(This post has been updated to reflect the 2016 award.) Established in 1901, the Nobel Prize for Literature has been awarded to over 100 individuals. It’s enough of a sample set to tell you something about what they look for. And since the Prize is chosen by the Swedish Academy, a body of 18 members who have seats for life, it’s safe to say that change happens slowly so you can find long-term trends. There are some that have little to do with numbers. Novelists and poets dominate, though there are playwrights, journalists, historians, and essayists scattered amongst them. Writers with a political bent are common.
But if you tried to play the odds this year and were rooting for Murakami or Roth, the numbers could have predicted you’d be disappointed.
Current average age of the Swedish Academy: 71
Nobel Prizes for Literature Awarded: 113
We talk about the Nobel Prize as if it’s an global award, but the Academy is made up of Europeans and its focus certainly seems to be on European writers.
Nobel Literature Laureates From Europe: 81 (72%)
The first 50 years of the prize are almost exclusively European, but any efforts to be a worldwide prize aren’t terribly effective.
Nobel Literature Laureates from Europe in the Last 20 Years: 12 (60%)
If you look at the population of the world, the most populous countries are China, India, and the United States. It was pretty much the same 100 years ago. And yet nearly 100 years past without a Chinese winner.
Chinese Nobel Literature Laureates: 2 (Awarded in 2000 and 2012.)
India is even worse. It’s been over a century since India won a Nobel Literature Prize.
Indian Nobel Literature Laureates: 1 (Awarded in 1913.)
America is doing better. And yet…
American Nobel Literature Laureates: 10 (Before this year, last awarded in 1993.)
French Nobel Literature Laureates: 14 (Last awarded in 2014.)
Swedish Nobel Literature Laureates: 7 (Last awarded in 2011.)
Swedish Nobel Literature Laureates Who Were Also Members of the Swedish Academy Who Voted On Their Own Awards: 2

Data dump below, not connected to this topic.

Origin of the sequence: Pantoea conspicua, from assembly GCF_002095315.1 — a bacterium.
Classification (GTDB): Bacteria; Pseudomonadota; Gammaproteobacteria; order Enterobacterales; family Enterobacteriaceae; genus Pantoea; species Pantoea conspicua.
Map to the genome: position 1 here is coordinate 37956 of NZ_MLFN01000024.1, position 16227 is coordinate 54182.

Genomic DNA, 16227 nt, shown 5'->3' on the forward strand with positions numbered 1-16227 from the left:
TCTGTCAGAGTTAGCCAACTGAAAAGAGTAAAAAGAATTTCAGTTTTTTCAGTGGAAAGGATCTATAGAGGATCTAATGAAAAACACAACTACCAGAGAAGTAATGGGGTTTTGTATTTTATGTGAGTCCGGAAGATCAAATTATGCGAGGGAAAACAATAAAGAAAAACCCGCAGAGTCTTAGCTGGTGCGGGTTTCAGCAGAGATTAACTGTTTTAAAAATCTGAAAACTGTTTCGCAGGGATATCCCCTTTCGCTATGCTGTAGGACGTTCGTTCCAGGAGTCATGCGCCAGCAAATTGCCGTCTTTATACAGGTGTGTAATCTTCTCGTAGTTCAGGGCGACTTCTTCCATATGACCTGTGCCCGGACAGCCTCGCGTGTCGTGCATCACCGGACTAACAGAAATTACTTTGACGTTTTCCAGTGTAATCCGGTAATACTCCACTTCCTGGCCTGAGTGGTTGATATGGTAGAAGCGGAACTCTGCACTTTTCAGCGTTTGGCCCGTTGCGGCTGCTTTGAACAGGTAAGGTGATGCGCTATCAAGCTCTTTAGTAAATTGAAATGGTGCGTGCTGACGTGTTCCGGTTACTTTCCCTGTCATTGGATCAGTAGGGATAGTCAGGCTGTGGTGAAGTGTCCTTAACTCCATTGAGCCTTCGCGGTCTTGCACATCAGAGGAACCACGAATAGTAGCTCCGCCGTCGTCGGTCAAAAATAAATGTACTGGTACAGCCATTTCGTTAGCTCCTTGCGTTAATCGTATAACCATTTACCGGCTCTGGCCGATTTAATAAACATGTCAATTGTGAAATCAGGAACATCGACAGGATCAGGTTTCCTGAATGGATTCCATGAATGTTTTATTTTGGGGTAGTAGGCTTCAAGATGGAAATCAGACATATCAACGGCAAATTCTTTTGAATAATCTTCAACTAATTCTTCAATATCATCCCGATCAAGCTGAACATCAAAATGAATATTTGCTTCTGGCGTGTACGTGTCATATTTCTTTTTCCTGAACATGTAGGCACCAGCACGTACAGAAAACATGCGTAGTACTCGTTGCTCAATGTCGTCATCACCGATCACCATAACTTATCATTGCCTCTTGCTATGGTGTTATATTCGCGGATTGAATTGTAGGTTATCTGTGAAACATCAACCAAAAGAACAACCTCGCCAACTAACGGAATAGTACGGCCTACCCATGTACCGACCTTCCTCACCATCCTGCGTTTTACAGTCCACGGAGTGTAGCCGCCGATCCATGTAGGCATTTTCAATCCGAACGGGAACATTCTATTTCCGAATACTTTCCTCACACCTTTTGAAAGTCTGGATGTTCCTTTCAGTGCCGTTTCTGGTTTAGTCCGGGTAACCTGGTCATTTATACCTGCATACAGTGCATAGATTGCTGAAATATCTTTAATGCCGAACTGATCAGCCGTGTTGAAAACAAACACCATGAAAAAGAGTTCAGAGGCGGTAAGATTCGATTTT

That’s only nationality, not even considering race and ethnicity.
African Nobel Literature Laureates: 4
For an entire continent, it’s terribly underrepresented. But it’s worse when you look at race.
White African Nobel Literature Laureates: 2
Black African Nobel Literature Laureates: 1
Arab African Nobel Literature Laureates: 1 (Also the only Arab period.)
Of North America’s Literature Laureates, all 7 winners up until 1962 were White. There has been some positive change, though. From 1967 to the present, of the 9 North American Laureates only 4 are White. 2 are Black, 2 are Latino, and 1 is Asian. (It can get fuzzy here, I’ve chosen to count V. S. Naipaul as being from Trinidad, though many count him as British.)
South American Nobel Literature Laureates: 4 (3.5%)
While South America has about half the population of Europe, Europe has over 20 times more Nobel Literature Laureates than South America.
Then there’s the gender issue.
Male Nobel Literature Laureates: 99 (87.6%)
The first woman to win a Nobel Prize for Literature did so in 1909, within the first decade it was awarded. After that it took 17 years for another woman to win in 1926. Even worse, between 1946 and 1990 (a period of over 40 years) only one woman won a Nobel Prize for Literature; Nelly Sachs, a German poet, won in 1966. And shared the award that year with a man.
In the last 20 years there’s been positive change, but not positive enough. Only 5 of the Nobel winners in the last 2 decades have been women, that’s only 25%.
None of this is to say that Nobel Laureates for Literature individually don’t deserve their prizes. There are many impressive and important writers around the world, and Nobel winners are talented and lauded. But the heavily white and European focus for the Nobel Prize for Literature says this isn’t really a modern prize. This is a prize that’s still living in the past, where the Canon is made up mostly of White European Male writers. 64% of prizewinners from over a century of prizes fall into that category.
If that’s the prize the Nobel wants to be, then we can let it do that.
But we need to stop looking to the Nobel as a truly global and diverse prize.